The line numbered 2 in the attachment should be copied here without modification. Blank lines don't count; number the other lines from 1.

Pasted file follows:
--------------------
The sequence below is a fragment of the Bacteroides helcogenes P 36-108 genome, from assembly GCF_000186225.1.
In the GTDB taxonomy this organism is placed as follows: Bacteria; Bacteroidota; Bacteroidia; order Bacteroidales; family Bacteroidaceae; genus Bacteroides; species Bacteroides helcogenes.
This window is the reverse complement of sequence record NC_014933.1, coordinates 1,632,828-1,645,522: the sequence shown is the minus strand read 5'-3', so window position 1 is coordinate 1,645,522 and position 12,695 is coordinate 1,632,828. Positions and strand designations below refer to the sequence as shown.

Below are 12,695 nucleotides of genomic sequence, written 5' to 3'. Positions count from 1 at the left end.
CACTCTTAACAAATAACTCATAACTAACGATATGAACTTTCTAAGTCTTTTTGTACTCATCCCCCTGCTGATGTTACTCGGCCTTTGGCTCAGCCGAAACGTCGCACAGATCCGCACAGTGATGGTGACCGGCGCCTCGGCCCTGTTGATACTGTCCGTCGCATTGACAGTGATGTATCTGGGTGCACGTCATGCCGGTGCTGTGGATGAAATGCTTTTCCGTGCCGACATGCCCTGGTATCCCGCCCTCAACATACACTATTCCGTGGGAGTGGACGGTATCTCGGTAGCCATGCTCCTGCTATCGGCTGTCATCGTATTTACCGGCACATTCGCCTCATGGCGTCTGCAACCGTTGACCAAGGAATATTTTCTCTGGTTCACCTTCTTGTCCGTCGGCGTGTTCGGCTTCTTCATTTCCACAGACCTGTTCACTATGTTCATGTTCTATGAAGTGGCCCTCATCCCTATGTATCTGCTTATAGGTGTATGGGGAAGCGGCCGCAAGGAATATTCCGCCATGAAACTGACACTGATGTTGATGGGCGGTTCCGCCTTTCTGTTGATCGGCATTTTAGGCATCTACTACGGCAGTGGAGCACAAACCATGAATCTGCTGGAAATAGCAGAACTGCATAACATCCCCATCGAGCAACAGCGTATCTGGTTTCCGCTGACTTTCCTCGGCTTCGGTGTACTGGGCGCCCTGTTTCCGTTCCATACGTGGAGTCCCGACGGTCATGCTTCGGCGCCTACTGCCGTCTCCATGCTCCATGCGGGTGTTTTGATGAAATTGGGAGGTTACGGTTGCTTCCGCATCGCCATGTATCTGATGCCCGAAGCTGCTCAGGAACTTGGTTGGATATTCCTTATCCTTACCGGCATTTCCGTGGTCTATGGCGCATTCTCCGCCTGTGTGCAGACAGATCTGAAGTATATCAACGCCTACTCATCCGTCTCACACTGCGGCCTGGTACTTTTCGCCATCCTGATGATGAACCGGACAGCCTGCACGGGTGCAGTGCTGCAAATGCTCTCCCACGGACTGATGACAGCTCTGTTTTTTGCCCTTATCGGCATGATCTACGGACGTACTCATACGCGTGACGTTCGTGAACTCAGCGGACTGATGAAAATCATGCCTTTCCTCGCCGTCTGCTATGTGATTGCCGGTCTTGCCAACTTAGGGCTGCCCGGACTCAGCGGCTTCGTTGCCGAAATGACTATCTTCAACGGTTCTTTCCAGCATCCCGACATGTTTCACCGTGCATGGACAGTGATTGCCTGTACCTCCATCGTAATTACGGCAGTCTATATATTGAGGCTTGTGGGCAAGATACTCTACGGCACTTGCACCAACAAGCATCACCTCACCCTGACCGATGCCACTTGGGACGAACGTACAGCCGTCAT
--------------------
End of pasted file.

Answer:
In the GTDB taxonomy this organism is placed as follows: Bacteria; Bacteroidota; Bacteroidia; order Bacteroidales; family Bacteroidaceae; genus Bacteroides; species Bacteroides helcogenes.